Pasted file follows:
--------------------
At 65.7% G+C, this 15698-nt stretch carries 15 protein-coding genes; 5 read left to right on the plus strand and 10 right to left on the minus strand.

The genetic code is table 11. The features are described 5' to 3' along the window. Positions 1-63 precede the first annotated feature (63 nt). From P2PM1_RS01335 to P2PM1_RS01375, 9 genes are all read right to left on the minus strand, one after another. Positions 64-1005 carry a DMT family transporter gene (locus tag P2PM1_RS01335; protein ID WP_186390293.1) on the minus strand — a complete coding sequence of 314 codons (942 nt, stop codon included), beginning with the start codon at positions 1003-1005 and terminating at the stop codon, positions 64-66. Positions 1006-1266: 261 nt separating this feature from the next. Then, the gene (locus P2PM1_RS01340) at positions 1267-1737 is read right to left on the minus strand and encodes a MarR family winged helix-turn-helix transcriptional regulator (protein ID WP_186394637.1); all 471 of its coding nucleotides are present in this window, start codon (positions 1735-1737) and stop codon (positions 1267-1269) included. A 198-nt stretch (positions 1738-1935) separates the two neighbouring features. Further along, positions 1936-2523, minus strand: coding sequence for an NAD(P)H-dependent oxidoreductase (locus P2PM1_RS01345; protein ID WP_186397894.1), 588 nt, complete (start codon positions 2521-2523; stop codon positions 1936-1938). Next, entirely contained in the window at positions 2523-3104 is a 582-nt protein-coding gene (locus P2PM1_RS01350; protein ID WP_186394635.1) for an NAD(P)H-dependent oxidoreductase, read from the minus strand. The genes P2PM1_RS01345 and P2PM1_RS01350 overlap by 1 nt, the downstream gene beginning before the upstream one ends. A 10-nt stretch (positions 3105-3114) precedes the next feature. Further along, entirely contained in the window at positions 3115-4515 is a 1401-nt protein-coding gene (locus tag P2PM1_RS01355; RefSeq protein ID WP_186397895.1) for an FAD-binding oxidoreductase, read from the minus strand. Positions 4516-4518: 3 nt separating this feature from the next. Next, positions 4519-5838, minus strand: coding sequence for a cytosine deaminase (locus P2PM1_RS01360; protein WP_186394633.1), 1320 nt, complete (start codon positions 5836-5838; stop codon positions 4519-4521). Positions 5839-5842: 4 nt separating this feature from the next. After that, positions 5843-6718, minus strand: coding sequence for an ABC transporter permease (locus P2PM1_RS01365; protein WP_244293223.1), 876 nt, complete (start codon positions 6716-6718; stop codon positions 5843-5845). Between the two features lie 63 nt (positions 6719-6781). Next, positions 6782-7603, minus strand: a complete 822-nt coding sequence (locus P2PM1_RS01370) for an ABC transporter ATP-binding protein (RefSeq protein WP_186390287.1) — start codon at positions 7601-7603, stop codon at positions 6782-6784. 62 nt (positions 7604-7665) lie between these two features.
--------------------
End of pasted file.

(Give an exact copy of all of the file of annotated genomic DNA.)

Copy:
At 65.7% G+C, this 15698-nt stretch carries 15 protein-coding genes; 5 read left to right on the plus strand and 10 right to left on the minus strand.

The genetic code is table 11. The features are described 5' to 3' along the window. Positions 1-63 precede the first annotated feature (63 nt). From P2PM1_RS01335 to P2PM1_RS01375, 9 genes are all read right to left on the minus strand, one after another. Positions 64-1005 carry a DMT family transporter gene (locus tag P2PM1_RS01335; protein ID WP_186390293.1) on the minus strand — a complete coding sequence of 314 codons (942 nt, stop codon included), beginning with the start codon at positions 1003-1005 and terminating at the stop codon, positions 64-66. Positions 1006-1266: 261 nt separating this feature from the next. Then, the gene (locus P2PM1_RS01340) at positions 1267-1737 is read right to left on the minus strand and encodes a MarR family winged helix-turn-helix transcriptional regulator (protein ID WP_186394637.1); all 471 of its coding nucleotides are present in this window, start codon (positions 1735-1737) and stop codon (positions 1267-1269) included. A 198-nt stretch (positions 1738-1935) separates the two neighbouring features. Further along, positions 1936-2523, minus strand: coding sequence for an NAD(P)H-dependent oxidoreductase (locus P2PM1_RS01345; protein ID WP_186397894.1), 588 nt, complete (start codon positions 2521-2523; stop codon positions 1936-1938). Next, entirely contained in the window at positions 2523-3104 is a 582-nt protein-coding gene (locus P2PM1_RS01350; protein ID WP_186394635.1) for an NAD(P)H-dependent oxidoreductase, read from the minus strand. The genes P2PM1_RS01345 and P2PM1_RS01350 overlap by 1 nt, the downstream gene beginning before the upstream one ends. A 10-nt stretch (positions 3105-3114) precedes the next feature. Further along, entirely contained in the window at positions 3115-4515 is a 1401-nt protein-coding gene (locus tag P2PM1_RS01355; RefSeq protein ID WP_186397895.1) for an FAD-binding oxidoreductase, read from the minus strand. Positions 4516-4518: 3 nt separating this feature from the next. Next, positions 4519-5838, minus strand: coding sequence for a cytosine deaminase (locus P2PM1_RS01360; protein WP_186394633.1), 1320 nt, complete (start codon positions 5836-5838; stop codon positions 4519-4521). Positions 5839-5842: 4 nt separating this feature from the next. After that, positions 5843-6718, minus strand: coding sequence for an ABC transporter permease (locus P2PM1_RS01365; protein WP_244293223.1), 876 nt, complete (start codon positions 6716-6718; stop codon positions 5843-5845). Between the two features lie 63 nt (positions 6719-6781). Next, positions 6782-7603, minus strand: a complete 822-nt coding sequence (locus P2PM1_RS01370) for an ABC transporter ATP-binding protein (RefSeq protein WP_186390287.1) — start codon at positions 7601-7603, stop codon at positions 6782-6784. 62 nt (positions 7604-7665) lie between these two features.